A Virginia county closed all of its schools Friday because of intense backlash over a class assignment about Islam, with some parents alleging that their children were being subjected to Muslim indoctrination and educators emphasizing the importance of exposing U.S. students to the world's fastest-growing religion.
A high school geography teacher in rural Augusta County asked students to try their hand at writing the shahada, an Islamic declaration of faith, in Arabic calligraphy. The task, community reaction to it, and a sudden influx of outrage from around the country — including angry emails, phone calls and threats to put the teacher's head on a stake — led the school district to close rather than risk disruption or violence.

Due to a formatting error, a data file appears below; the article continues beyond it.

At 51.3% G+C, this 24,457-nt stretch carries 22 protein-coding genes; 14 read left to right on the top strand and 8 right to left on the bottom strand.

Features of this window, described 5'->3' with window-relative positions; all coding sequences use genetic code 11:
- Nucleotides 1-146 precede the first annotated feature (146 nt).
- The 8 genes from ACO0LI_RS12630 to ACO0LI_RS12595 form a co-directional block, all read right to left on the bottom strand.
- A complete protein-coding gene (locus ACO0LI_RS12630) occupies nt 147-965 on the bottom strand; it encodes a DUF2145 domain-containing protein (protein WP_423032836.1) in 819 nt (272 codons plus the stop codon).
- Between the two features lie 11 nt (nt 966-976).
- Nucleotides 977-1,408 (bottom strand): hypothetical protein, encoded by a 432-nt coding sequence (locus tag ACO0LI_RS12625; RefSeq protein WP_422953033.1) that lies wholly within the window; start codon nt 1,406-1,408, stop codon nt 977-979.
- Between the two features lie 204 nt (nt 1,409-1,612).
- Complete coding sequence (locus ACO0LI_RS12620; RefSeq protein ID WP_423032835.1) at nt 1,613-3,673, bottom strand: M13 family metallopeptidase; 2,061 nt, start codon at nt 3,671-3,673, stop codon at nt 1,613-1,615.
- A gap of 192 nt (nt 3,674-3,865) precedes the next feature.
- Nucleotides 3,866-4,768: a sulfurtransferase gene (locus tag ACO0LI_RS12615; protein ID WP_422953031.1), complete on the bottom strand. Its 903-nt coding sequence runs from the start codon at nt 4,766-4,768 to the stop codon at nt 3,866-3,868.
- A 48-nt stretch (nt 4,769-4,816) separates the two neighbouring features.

The county, in the Shenandoah valley west of Charlottesville, is the latest to wrestle with how Islam should be portrayed in the classroom and how students should learn about it. It's a subject that has become increasingly fraught as concerns about Islamophobia have grown alongside fears of extremist violence and terrorism.